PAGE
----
Speaking of passengers, TR is not all about driving around and looking pretty in a sleek bullet-train. Where some scenarios have specific objectives and time limits, the general gist of Driver mode is to manage the movement of passengers and freight. Underlying this process is what the game refers to as "Waybills". When an industry attains a certain amount of a commodity, a Waybill is produced automatically. When the requirements for the Waybill are met, it will disappear from the list, possibly being replaced by another one. By managing which commodities are carried by your trains, you can affect which Waybills pop into your industries. In other words, Waybills are a way to let the player know that they have begun (and should complete) a specific task.
Although attempting to play the game correctly is rewarding at first, only die-hard railroad simulator fans will spend hours in the original world of Trainz Railwayz. When the initial fun runs out, players should lend themselves towards the CMP for more content and assets, and also spend some time creating twisted dead-end tracks in Surveyor mode. It is also worthwhile to check out the Railyard section of the main menu to see the different trains and their aspects in a detailed viewport.
Part of the reason that TR lacks the potential for longtime interest is its feeling of departure from the gaming standard. While some players may find that they prefer the repetitive train sounds and nature squawks to a musical score (probably because of "realistic effect"), others will surely feel detached and uninvolved with the game. Another striking misstep happens to be the seemingly-outdated graphics. Sure, there is a lot going on in the world of TR around the trains themselves, but it feels like there should be more to the game than rampant draw-in and poorly-rendered textures, especially considering the game's installation requirements. Nonetheless, some areas of the game (like the Metropolis Edition Line) have more realistic graphics and look freshly modern. Of course, by utilizing the Download Station within the CMP, players can customize the look and feel of the game to their heart's content, and thus nullify such eyesores.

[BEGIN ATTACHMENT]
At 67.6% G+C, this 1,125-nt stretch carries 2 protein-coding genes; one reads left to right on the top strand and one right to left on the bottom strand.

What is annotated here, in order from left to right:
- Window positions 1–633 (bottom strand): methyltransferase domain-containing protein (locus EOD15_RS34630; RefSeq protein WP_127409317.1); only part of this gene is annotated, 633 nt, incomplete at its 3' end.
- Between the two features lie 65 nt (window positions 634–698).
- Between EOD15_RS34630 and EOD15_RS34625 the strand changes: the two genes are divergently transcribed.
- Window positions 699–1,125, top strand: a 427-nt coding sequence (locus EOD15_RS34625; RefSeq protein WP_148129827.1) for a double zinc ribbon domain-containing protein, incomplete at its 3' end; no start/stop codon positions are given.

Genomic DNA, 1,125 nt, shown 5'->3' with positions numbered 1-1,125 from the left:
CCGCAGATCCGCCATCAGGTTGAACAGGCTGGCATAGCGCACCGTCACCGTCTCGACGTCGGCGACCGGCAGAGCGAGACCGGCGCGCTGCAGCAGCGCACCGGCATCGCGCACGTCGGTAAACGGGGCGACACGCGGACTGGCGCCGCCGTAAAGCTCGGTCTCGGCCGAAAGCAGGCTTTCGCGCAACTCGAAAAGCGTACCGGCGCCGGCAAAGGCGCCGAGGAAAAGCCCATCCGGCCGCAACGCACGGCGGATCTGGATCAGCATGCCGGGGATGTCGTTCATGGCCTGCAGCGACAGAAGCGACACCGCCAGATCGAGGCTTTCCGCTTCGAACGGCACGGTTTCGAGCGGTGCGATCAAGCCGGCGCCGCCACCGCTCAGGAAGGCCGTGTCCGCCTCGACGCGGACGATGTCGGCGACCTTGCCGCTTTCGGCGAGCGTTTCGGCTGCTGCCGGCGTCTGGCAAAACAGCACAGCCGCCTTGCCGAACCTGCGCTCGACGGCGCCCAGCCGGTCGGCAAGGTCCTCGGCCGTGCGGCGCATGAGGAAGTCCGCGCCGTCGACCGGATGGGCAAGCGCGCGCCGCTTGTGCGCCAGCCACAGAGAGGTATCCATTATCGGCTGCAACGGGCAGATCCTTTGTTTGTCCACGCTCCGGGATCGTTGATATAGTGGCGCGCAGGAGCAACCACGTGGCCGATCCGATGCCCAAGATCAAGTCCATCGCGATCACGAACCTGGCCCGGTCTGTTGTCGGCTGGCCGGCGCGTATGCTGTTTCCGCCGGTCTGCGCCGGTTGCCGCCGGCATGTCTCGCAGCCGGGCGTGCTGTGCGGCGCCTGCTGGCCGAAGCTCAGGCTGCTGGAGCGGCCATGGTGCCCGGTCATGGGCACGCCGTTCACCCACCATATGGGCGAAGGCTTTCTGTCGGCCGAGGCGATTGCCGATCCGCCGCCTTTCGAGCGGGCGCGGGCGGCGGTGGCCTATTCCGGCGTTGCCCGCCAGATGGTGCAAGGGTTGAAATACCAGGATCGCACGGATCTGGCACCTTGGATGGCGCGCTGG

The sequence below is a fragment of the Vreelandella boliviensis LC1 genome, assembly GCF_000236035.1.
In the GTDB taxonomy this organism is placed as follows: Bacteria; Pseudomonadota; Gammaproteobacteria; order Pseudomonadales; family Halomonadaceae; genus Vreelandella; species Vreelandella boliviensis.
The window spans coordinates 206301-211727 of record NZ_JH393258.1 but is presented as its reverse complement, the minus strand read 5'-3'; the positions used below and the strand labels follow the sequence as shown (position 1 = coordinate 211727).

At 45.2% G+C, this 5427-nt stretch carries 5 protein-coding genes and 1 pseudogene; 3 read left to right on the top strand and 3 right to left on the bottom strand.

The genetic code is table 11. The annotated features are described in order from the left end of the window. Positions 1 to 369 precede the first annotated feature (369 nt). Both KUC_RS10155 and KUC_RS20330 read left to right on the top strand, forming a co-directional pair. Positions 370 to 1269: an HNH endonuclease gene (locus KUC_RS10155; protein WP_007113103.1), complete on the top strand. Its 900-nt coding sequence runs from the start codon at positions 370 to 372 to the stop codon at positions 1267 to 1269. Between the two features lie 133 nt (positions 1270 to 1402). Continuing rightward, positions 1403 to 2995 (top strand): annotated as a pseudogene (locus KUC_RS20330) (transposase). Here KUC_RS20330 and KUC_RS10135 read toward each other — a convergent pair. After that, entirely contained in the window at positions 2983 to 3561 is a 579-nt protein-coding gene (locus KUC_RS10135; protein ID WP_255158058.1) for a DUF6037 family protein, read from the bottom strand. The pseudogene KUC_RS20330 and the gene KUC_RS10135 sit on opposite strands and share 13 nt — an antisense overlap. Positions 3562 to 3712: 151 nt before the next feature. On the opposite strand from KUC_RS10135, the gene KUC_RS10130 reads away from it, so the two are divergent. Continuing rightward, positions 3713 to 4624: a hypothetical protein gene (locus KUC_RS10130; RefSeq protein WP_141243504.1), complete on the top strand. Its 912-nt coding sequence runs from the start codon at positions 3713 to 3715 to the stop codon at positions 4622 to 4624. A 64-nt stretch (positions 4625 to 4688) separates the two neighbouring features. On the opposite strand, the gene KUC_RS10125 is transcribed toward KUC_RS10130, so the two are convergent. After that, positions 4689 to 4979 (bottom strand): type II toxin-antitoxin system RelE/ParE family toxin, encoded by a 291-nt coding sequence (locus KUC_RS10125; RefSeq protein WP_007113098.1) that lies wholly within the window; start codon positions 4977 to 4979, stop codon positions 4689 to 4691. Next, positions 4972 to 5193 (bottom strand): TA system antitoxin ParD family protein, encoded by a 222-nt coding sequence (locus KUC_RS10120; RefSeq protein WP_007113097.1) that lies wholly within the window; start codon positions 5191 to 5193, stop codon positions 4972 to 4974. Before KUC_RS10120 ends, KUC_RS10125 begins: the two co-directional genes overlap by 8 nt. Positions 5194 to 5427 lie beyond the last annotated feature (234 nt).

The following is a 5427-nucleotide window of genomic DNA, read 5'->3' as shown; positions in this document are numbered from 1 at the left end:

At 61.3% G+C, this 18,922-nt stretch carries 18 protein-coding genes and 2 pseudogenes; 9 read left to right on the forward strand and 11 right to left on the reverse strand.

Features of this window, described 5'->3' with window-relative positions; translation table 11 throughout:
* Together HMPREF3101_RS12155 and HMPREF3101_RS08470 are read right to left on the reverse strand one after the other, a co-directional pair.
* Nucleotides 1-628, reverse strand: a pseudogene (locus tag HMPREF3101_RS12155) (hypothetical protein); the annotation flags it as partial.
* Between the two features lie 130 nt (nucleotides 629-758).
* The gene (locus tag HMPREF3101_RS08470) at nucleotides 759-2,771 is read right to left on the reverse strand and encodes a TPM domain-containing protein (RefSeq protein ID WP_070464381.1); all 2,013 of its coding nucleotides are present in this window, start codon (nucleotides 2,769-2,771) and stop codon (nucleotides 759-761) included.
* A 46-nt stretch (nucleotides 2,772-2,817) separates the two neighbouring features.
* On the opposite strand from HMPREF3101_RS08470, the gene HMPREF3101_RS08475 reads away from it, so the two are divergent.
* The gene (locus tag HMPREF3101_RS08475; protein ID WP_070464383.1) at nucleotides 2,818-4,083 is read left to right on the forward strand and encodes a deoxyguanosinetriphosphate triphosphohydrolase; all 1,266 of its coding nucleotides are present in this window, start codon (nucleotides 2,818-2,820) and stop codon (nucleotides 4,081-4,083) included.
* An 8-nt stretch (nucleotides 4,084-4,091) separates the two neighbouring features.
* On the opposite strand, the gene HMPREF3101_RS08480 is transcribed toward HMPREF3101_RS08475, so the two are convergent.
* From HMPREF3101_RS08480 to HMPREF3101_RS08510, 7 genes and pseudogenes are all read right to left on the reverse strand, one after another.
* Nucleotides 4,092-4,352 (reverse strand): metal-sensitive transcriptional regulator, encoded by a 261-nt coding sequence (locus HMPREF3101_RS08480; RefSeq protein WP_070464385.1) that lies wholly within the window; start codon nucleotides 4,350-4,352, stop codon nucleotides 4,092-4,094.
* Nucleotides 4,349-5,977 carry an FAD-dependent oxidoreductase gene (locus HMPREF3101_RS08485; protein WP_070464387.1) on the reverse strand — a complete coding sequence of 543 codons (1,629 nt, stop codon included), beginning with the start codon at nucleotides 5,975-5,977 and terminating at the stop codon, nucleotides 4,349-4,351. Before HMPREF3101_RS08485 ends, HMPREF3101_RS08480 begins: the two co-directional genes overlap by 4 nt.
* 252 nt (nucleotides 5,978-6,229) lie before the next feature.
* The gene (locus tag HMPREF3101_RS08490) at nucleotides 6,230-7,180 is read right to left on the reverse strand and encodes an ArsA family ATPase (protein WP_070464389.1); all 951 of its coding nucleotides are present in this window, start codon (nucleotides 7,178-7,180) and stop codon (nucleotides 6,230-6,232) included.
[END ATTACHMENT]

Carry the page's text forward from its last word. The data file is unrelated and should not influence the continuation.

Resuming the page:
Despite the few setbacks prevalent throughout Trainz Railwayz, railroad simulator fans may find it worthwhile to shell out the twenty bucks for the game. Whether your personal style is creating maps that will eventually lead to catastrophic locomotive destruction, or cruising around as a legitimate conductor to complete Waybills, TR will lure you into its reaches even if it is only for a while. With the addition of the CMP and the returning use of the Download Station, you can refine Trainz Railwayz to better suit your tastes and keep you coming back for more. It is currently unclear as to how this fresh installment will impact the survival of the Trainz series, but rest assured that Auran's community will continue to thrive.